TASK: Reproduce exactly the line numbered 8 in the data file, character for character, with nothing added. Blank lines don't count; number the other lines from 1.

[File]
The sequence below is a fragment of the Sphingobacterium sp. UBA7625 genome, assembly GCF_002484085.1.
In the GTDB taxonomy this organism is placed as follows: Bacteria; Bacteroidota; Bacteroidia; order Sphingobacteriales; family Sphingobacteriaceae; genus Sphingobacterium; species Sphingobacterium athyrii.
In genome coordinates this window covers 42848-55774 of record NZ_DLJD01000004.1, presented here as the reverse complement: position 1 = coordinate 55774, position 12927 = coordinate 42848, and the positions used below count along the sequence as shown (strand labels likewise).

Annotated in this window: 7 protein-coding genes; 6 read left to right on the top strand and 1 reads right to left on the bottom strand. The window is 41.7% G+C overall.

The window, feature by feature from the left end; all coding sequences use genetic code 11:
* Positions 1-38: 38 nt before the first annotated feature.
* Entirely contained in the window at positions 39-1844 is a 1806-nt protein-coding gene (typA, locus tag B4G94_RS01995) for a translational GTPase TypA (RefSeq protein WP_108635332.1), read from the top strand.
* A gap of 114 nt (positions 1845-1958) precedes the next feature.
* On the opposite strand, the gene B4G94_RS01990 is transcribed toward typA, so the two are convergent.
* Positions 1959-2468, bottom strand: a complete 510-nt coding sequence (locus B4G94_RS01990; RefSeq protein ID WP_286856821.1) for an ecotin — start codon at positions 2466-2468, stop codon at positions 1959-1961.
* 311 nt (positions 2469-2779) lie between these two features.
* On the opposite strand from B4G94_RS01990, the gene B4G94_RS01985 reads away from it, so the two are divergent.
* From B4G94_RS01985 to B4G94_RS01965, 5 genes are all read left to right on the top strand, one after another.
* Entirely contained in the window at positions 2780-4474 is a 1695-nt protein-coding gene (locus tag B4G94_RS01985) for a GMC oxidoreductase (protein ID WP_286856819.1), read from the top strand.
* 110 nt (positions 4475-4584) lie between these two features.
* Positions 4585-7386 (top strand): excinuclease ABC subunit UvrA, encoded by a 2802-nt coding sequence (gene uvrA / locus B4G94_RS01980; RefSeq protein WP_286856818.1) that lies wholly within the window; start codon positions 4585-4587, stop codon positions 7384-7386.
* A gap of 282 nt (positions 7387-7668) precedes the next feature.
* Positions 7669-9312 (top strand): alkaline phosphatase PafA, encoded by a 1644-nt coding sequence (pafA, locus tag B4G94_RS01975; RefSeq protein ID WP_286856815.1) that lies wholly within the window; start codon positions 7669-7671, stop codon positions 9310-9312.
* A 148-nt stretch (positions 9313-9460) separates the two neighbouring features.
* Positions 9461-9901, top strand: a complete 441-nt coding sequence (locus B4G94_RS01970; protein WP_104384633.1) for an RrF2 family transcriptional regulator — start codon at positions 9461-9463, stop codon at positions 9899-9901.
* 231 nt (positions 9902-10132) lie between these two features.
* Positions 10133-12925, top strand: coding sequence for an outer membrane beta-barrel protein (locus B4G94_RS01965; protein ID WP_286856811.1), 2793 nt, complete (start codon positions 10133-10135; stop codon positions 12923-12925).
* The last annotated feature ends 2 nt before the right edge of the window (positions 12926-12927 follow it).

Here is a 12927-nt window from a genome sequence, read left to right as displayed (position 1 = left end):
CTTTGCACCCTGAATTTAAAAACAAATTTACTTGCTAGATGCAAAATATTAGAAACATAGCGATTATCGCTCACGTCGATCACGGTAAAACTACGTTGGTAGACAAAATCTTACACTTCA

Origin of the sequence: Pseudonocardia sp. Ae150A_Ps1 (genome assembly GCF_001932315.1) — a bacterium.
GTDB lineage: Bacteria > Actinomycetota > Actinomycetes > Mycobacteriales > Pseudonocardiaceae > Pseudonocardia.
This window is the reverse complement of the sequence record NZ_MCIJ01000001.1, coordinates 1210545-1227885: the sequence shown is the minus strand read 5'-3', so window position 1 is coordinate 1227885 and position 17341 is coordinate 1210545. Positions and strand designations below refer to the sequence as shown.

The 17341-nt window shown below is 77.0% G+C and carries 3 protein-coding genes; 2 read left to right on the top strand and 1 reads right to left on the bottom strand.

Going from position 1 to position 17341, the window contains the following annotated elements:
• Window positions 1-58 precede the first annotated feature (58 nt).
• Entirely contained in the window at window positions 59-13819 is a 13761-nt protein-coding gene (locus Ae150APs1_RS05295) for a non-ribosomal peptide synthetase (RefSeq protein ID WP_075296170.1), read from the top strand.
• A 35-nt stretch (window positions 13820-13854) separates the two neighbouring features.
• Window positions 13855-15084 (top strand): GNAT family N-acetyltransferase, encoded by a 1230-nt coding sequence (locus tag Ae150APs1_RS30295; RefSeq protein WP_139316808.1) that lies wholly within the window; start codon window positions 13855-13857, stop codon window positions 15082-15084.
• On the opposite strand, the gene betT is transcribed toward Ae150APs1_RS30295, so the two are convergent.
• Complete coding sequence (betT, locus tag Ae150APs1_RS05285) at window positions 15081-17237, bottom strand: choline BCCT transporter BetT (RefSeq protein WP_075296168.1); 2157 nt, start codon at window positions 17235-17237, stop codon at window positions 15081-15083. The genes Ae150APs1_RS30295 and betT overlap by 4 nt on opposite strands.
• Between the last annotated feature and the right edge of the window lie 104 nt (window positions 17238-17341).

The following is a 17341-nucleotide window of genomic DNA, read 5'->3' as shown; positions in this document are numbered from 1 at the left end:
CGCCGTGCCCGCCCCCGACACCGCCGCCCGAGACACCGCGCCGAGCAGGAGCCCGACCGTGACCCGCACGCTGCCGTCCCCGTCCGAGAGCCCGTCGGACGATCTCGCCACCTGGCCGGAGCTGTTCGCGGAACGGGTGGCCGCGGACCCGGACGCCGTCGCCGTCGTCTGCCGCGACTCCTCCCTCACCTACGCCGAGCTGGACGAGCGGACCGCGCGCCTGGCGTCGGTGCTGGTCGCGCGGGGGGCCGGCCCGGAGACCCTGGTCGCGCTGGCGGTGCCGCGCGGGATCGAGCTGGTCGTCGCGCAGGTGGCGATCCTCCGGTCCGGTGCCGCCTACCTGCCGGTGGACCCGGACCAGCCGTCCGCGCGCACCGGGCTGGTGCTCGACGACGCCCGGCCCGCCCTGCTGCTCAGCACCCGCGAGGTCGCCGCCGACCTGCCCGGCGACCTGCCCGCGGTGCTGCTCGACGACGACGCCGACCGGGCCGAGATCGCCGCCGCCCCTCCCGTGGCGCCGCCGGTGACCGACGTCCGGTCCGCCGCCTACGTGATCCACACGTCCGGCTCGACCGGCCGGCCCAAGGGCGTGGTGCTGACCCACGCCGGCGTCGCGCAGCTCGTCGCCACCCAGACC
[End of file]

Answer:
* A gap of 114 nt (positions 1845-1958) precedes the next feature.